This DeSmog UK epic history post examines the demise of one UK free market climate-denying think tank after its funding was linked to ExxonMobil.
Chief executive Rex Tillerson’s decision, made in the ExxonMobil boardroom in Texas, to turn off the flood of funding to free market think tanks resulted in an immediate crisis for Julian Morris and his colleagues at the climate sceptic International Policy Network (IPN) near the Royal Opera House in Covent Garden, London.
The oil company had donated $95,000 to the libertarian IPN in 2006, but further funding was in serious jeopardy. According to accounts filed by the charity, “the trustees of IPN UK concluded that the institute’s objective would presently be best achieved primarily through the provision of support to IPN UK’s sister organisation and others, rather than acting directly.”
This was a polite way of saying that Morris would have to let his small, dedicated staff go and move out of their small, central London offices.
Morris, as the director, retained his generous salary, but from now on would be paid directly from the United States. His wife, Kendra Okonski, was paid just £7,000 that year, suggesting she lost her job or was forced to work just a few days a week.
Insult was added to injury as the deepening financial crisis coincided with a coruscating attack by George Monbiot, Britain’s preeminent environmental journalist and a scourge to the sceptics.
“Pundits who contest climate change should tell us who is paying them” he demanded from the pages of the Guardian in September that year.
Monbiot accused the IPN of acting as a lobby group disguised as a charity think tank. He said that Morris had received £10,000 from a US tobacco company and cited IPN co-founder Roger Bate’s letter to R.J. Reynolds Tobacco Company asking for $50,000 for a book about risk. Monbiot made similar claims when he appeared on Newsnight attacking the IPN.
The charity’s trustees were devastated and humiliated by the reportage and believed it to be totally unfair. The exposé would inflict a mortal wound on the IPN (only a few years later, it was closed down).
A Doomed Battle
Morris desperately tried to shore up the reputation of his small think tank, but the damage was irreparable. He wrote a furious letter to the Guardian, stating: “George Monbiot seeks to impugn my reputation… IPN adheres to a strict code of independence and, contrary to Monbiot’s claim, does not lobby.”
With considerable brass neck, he added: “Monbiot claims that we receive support from businesses. This is false.” The charity director was fighting a valiant but ultimately doomed battle.
Professor Mark Pennington was on the academic advisory board at the time. He told me: “The reason [the IPN] doesn’t exist [any more] is because it was very damaged by allegations that came out, again I think totally unfounded allegations, by people like George Monbiot saying that, you know, this is a front for the oil industry… I know that… they were very badly damaged by accusations that George Monbiot made… basically claiming that they were equivalent to organisations that denied a link between cancer and smoking.”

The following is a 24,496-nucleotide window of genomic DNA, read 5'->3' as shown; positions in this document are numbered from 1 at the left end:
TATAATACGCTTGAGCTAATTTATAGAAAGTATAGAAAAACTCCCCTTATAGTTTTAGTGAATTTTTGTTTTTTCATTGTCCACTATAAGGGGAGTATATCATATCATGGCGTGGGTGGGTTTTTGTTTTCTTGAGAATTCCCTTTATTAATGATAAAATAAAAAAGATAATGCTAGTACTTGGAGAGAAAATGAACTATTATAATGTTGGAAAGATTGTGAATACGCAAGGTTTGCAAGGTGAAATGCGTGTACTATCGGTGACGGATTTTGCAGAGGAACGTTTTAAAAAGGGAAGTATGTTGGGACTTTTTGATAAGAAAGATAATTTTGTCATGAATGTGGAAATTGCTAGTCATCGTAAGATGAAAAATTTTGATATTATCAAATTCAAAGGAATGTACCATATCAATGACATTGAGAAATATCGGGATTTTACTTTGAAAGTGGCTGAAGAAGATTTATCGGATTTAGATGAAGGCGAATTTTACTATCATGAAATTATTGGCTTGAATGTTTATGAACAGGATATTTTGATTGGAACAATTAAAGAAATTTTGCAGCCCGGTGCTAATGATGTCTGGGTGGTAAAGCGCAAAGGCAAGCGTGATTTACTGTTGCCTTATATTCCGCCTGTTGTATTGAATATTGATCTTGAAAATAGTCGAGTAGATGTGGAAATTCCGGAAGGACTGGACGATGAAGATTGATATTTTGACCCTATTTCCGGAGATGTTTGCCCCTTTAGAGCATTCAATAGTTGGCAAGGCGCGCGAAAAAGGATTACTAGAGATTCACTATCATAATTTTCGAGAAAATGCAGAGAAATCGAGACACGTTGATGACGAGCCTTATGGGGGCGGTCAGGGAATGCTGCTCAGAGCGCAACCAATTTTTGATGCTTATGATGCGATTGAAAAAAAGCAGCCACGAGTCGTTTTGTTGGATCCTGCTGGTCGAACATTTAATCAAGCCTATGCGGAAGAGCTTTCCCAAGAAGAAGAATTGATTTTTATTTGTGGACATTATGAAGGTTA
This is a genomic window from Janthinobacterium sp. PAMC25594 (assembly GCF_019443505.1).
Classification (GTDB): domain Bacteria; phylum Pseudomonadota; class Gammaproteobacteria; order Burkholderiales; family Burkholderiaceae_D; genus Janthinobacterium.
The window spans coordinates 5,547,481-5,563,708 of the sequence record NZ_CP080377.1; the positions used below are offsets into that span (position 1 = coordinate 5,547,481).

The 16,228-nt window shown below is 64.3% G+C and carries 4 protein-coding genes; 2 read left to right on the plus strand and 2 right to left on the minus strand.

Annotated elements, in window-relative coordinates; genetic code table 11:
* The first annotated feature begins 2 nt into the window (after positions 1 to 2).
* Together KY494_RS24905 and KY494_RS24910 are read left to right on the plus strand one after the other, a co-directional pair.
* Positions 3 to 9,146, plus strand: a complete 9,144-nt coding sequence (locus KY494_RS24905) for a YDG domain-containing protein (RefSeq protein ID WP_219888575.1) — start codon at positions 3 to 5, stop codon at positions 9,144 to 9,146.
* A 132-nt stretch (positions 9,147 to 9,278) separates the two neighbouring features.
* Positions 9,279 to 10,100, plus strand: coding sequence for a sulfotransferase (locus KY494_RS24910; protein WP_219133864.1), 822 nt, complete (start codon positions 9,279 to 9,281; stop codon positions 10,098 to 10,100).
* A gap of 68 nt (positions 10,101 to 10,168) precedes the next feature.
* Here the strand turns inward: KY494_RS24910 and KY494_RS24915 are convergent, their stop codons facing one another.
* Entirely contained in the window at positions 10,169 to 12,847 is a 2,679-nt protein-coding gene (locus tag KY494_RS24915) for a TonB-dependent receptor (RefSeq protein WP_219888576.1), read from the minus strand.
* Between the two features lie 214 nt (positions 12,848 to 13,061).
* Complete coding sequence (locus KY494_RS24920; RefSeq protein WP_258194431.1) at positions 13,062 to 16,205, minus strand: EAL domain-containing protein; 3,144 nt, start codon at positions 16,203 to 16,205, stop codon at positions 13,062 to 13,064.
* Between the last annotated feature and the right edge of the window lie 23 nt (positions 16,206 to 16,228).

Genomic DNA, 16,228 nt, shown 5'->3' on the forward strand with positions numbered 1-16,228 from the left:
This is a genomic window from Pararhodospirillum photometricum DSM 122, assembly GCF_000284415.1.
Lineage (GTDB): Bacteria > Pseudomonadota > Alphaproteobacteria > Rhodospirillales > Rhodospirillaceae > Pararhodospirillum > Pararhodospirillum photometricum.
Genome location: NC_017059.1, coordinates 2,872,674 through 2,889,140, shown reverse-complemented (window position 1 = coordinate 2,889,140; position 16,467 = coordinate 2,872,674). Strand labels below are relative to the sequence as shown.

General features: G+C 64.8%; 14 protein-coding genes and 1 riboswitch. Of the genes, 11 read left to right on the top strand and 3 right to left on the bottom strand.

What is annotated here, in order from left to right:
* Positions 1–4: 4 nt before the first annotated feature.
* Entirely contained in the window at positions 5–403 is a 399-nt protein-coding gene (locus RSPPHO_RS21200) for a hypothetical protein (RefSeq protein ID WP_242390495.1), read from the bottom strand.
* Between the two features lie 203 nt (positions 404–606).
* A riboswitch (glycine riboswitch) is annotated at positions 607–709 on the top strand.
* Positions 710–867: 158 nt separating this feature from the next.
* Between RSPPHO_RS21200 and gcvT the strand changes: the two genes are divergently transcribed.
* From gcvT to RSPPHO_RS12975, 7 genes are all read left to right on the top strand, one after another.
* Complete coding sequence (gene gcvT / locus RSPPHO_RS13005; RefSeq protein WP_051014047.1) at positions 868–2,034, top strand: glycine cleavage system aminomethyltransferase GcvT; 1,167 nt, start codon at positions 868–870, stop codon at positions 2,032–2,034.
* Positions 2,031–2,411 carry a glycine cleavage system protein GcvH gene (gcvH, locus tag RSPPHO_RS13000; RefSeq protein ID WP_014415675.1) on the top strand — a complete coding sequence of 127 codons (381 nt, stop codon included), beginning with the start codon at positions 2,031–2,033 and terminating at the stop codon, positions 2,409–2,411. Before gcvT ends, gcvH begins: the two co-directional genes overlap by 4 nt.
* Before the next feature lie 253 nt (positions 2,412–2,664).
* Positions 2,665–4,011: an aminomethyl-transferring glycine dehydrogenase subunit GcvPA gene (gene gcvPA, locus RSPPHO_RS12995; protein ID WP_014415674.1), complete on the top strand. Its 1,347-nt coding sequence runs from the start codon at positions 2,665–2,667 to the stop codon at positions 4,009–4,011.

Pennington recalled that the IPN did continue to publish semi-academic work after Monbiot attacked, but “I just don’t think it had any traction… they were tainted.”
Exxon and the IEA
Linda Whetstone, daughter of the Institute of Economic Affairs’ (IEA) founder, Antony Fisher, and an IEA trustee, described Monbiot’s articles as “really vicious”, based on “supposition and surmise”, and confirmed that they caused huge damage to the IPN’s fundraising efforts.
She added: “It’s quite difficult if you get any money from Exxon and journalists are determined to say that ‘Ok they get funds from Exxon, therefore they are doing what Exxon wants’.”
Environmentalists, angered by the revelations in Monbiot’s report, took to the streets and staged a die-in outside Morris’s offices the following October.
The timing of this morbid protest was unfortunate. Just two days earlier, Lord Harris, the first director general of the IEA and a close friend to Morris, had died. The pipe-smoking champion of the right to imbibe tobacco smoke had died at the grand old age of 81, after a suspected heart attack at his home in North London.
The late John Blundell, the then IEA director, told the Daily Mail at the time: “He did so much to bring market ideas back into circulation here and around the world.”
By December, the Independent had joined the campaign against the IPN. The newspaper quoted Olivier Hoedeman of the Corporate Europe Observatory, stating: “Covert funding for climate sceptics is deeply hypocritical because ExxonMobil spends major sums on advertising to present itself as an environmentally responsible company.”
Morris’s small charity was not totally cash strapped, however, as it continued to receive funding from other corporations, including the New York-based Randolph Foundation, which donated $283,922 during the next three years.
Morris then turned to his friends at the Reason Foundation in the US – also funded by tobacco and oil – attacking climate change in an article penned for its website, and thus continued securing the bridge upon which he could escape his sinking ship.
Speaking with me via email, Morris said: “Your story is complete nonsense. Exxon’s support amounted to less than 10% of our funding and we were able to replace it immediately with other donors. The decisions to change the structure of IPN’s operations had nothing to do with Exxon’s decision to stop funding our organization. I have never received any money from any tobacco company, so that is a straight lie.”
Up next in the DeSmog UK epic history series, we remember when the prominent climate-denying International Policy Network closed its doors as science triumphed over ideology.
Photo: Wikimedia via Creative Commons